The steps of a method or algorithm described in connection with the disclosure herein may be embodied directly in hardware, in a software module executed by a processor, or in a combination of the two. A software module may reside in RAM memory, flash memory, ROM memory, EPROM memory, EEPROM memory, registers, hard disk, a removable disk, a CD-ROM, or any other form of storage medium known in the art. An exemplary storage medium is coupled to the processor such that the processor can read information from, and write information to, the storage medium. In the alternative, the storage medium may be integral to the processor. The processor and the storage medium may reside in an ASIC. The ASIC may reside in a user terminal In the alternative, the processor and the storage medium may reside as discrete components in a user terminal.

In one or more exemplary designs, the functions described may be implemented in hardware, software, firmware, or any combination thereof If implemented in software, the functions may be stored on or transmitted over as one or more instructions or code on a computer-readable medium. Computer-readable media includes both computer storage media and communication media including any medium that facilitates transfer of a computer program from one place to another. A storage media may be any available media that can be accessed by a general purpose or special purpose computer. By way of example, and not limitation, such computer-readable media can comprise RAM, ROM, EEPROM, CD-ROM or other optical disk storage, magnetic disk storage or other magnetic storage devices, or any other medium that can be used to carry or store desired program code means in the form of instructions or data structures and that can be accessed by a general-purpose or special-purpose computer, or a general-purpose or special-purpose processor. Also, any connection is properly termed a computer-readable medium. For example, if the software is transmitted from a website, server, or other remote source using a coaxial cable, fiber optic cable, twisted pair, digital subscriber line (DSL), or wireless technologies such as infrared, radio, and microwave, then the coaxial cable, fiber optic cable, twisted pair, DSL, or wireless technologies such as infrared, radio, and microwave are included in the definition of medium. Disk and disc, as used herein, includes compact disc (CD), laser disc, optical disc, digital versatile disc (DVD), floppy disk and blu-ray disc where disks usually reproduce data magnetically, while discs reproduce data optically with lasers. Combinations of the above should also be included within the scope of computer-readable media.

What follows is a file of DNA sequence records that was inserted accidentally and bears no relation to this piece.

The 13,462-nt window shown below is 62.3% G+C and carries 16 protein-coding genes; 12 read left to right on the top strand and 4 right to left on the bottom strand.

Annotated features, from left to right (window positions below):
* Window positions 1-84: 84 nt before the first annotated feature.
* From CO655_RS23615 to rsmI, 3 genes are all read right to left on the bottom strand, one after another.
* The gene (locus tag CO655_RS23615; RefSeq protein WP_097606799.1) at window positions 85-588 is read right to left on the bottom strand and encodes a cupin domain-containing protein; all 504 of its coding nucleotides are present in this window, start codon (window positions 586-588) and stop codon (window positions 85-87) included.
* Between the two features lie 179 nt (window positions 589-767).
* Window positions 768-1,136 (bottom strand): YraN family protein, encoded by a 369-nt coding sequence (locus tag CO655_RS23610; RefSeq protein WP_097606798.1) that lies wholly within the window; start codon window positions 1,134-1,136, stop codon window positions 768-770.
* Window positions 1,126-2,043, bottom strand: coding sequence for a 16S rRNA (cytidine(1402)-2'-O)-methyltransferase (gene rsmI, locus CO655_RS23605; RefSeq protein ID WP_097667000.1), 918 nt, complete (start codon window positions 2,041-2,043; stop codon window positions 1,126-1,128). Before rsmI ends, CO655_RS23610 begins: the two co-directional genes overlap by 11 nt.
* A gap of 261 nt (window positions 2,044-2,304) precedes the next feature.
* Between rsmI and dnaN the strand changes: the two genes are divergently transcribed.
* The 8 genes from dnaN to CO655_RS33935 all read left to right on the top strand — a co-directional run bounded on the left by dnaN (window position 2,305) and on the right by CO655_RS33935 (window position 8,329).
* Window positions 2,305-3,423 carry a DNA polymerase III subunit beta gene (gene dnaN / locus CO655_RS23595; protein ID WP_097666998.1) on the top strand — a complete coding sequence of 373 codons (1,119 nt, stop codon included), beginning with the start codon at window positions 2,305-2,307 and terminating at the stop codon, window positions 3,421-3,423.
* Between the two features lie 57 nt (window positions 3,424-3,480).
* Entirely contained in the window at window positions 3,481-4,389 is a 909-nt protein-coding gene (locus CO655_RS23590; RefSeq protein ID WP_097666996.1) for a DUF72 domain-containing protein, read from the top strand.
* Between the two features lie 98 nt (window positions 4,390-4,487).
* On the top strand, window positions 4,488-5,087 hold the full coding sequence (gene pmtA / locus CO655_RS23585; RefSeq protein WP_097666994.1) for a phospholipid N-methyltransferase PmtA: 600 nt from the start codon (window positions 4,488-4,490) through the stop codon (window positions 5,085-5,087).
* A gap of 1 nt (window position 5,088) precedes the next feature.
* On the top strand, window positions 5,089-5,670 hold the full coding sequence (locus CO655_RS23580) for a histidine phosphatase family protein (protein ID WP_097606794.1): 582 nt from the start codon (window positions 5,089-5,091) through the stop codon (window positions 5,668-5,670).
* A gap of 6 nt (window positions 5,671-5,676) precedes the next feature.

The previous description of the disclosure is provided to enable any person skilled in the art to make or use the disclosure. Various modifications to the disclosure will be readily apparent to those skilled in the art, and the generic principles defined herein may be applied to other variations without departing from the spirit or scope of the disclosure. Thus, the disclosure is not intended to be limited to the examples and designs described herein but is to be accorded the widest scope consistent with the principles and novel features disclosed herein.

Claims (30)

What is claimed is:
1. A method for wireless communication, comprising:
sending a first transmission of a packet from a transmitter station to a receiver station;
receiving no information at the transmitter station related to whether the first transmission of the packet was successfully decoded at the receiver station; suspending transmission of the packet by the transmitter station in response to receiving no information related to whether the first transmission of the packet was successfully decoded at the receiver station;
receiving from the receiver station a resource grant, wherein said resource grant indicates whether to resend the packet or send another packet;
sending a second transmission of the packet from the transmitter station to the receiver station if the resource grant indicates to resend the packet and
sending a first transmission of the other packet if the resource grant indicates to send the other packet, wherein ACK information for the first transmission of the packet is sent by the receiver station but is not received by the transmitter station due to no opportunity to receive the ACK information and wherein the no opportunity to receive the ACK information is due to the transmitter station either listening for at least one of system information on a physical broadcast channel or a synchronization signal from another station or transmitting at least one of system information on a physical broadcast channel or a synchronization signal.
2. The method of claim 1, wherein ACK information for the first transmission of the packet is not sent by the receiver station due to no opportunity to send the ACK information.
3. The method of claim 2, wherein the no opportunity to send the ACK information is due to the receiver station listening for at least one of system information on a physical broadcast channel or a synchronization signal from another station.